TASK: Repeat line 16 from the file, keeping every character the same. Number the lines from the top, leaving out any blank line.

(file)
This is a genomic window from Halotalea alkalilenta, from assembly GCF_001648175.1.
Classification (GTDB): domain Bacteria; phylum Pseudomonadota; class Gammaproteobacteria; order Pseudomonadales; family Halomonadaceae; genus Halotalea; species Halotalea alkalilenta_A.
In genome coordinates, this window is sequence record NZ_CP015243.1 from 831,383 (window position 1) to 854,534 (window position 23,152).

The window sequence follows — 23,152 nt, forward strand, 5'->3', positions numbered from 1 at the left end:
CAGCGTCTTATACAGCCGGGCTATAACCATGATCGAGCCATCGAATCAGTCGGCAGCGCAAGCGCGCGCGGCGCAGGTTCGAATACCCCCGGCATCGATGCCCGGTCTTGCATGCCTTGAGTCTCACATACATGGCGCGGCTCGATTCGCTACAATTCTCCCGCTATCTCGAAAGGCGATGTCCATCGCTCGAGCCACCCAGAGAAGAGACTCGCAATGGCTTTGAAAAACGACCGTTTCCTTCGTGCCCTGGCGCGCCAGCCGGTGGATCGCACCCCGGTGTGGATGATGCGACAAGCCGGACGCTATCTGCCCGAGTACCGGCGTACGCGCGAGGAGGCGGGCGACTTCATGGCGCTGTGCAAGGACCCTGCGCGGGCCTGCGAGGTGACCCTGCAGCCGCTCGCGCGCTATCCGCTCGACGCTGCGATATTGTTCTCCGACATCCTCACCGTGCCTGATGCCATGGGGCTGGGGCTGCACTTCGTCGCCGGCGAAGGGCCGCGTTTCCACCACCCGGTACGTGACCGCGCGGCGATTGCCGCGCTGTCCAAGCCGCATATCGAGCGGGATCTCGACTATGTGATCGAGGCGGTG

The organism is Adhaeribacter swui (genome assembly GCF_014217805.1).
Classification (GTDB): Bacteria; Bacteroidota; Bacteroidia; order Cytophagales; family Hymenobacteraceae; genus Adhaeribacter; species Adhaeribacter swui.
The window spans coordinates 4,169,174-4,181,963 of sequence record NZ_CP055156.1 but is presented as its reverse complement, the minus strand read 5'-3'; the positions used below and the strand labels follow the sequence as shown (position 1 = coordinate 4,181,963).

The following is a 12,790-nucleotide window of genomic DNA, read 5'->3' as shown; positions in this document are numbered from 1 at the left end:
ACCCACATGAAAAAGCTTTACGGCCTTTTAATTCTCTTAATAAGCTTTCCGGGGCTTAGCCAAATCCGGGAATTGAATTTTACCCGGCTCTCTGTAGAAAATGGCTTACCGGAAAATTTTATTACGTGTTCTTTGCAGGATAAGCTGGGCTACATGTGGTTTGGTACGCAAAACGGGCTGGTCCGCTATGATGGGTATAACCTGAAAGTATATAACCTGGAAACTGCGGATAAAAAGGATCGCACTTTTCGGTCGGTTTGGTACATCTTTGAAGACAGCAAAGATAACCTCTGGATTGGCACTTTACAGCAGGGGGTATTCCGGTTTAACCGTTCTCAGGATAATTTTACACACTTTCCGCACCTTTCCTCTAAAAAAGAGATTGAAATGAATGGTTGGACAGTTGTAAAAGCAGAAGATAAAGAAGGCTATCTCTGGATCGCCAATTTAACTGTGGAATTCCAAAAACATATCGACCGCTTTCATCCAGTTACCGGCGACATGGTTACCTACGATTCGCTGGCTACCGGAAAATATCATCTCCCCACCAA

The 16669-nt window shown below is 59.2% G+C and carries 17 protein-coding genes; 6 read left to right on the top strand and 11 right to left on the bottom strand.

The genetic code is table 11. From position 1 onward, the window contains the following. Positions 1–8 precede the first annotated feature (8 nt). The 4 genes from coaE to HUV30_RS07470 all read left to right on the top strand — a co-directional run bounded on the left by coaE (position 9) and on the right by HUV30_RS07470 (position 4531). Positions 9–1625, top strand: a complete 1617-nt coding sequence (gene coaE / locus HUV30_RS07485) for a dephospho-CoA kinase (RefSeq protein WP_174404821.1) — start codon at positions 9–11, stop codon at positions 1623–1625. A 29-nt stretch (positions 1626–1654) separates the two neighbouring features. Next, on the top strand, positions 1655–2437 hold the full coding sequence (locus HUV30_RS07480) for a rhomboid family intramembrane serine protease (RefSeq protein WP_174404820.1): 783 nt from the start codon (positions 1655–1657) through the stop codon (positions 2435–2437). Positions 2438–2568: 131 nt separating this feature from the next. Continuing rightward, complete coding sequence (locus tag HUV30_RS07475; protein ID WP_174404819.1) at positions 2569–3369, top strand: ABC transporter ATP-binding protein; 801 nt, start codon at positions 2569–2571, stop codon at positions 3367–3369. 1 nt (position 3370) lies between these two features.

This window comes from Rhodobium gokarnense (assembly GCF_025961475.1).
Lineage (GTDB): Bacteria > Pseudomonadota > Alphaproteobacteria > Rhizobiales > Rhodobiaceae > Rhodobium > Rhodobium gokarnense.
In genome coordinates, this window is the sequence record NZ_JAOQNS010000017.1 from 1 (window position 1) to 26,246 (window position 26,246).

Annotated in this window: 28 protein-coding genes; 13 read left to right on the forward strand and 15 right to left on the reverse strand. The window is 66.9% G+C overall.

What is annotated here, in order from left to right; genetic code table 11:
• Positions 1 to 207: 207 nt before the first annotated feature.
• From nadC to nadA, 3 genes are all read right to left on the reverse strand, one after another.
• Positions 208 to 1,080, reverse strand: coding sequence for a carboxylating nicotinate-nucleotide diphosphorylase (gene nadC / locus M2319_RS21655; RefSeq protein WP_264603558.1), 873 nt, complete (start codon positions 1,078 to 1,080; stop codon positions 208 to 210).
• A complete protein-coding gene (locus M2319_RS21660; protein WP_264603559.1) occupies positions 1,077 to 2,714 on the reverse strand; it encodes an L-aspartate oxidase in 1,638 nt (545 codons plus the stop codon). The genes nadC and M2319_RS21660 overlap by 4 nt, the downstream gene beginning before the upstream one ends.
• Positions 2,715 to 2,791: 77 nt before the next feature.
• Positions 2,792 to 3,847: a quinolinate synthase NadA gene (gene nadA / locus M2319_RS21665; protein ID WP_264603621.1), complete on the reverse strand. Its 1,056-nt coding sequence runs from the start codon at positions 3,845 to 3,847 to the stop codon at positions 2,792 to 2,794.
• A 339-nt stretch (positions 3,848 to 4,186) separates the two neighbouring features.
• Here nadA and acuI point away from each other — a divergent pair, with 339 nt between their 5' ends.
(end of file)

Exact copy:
Annotated in this window: 28 protein-coding genes; 13 read left to right on the forward strand and 15 right to left on the reverse strand. The window is 66.9% G+C overall.